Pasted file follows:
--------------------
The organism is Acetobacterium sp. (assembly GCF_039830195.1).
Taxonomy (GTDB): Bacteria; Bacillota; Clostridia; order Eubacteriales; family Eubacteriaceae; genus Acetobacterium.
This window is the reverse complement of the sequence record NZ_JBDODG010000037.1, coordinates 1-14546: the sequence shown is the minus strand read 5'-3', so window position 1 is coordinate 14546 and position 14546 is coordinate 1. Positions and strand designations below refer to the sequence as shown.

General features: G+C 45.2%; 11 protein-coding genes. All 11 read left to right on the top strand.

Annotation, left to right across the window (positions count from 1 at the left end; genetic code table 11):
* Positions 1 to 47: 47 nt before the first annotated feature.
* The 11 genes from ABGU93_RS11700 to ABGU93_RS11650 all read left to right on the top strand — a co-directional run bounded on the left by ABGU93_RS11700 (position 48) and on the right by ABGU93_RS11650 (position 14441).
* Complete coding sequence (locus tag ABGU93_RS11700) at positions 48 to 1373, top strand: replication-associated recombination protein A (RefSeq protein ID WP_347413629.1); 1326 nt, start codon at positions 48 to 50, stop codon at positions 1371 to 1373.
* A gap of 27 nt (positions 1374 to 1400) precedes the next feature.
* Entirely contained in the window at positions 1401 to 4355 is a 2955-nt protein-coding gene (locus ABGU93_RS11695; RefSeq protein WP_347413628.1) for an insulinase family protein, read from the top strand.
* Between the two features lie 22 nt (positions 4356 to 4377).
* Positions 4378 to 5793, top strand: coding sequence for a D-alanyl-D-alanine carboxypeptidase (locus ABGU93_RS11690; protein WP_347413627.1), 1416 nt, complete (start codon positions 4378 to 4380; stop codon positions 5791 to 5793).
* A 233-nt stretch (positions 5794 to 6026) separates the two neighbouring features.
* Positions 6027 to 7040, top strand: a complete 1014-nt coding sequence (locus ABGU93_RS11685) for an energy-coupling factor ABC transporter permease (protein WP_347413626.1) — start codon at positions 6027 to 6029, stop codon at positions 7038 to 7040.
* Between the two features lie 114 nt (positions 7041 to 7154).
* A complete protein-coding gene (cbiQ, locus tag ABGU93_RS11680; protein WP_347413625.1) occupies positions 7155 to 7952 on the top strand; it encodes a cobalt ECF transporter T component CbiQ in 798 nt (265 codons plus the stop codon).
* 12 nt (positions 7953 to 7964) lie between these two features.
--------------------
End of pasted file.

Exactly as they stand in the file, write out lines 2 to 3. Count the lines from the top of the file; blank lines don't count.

Taxonomy (GTDB): Bacteria; Bacillota; Clostridia; order Eubacteriales; family Eubacteriaceae; genus Acetobacterium.
This window is the reverse complement of the sequence record NZ_JBDODG010000037.1, coordinates 1-14546: the sequence shown is the minus strand read 5'-3', so window position 1 is coordinate 14546 and position 14546 is coordinate 1. Positions and strand designations below refer to the sequence as shown.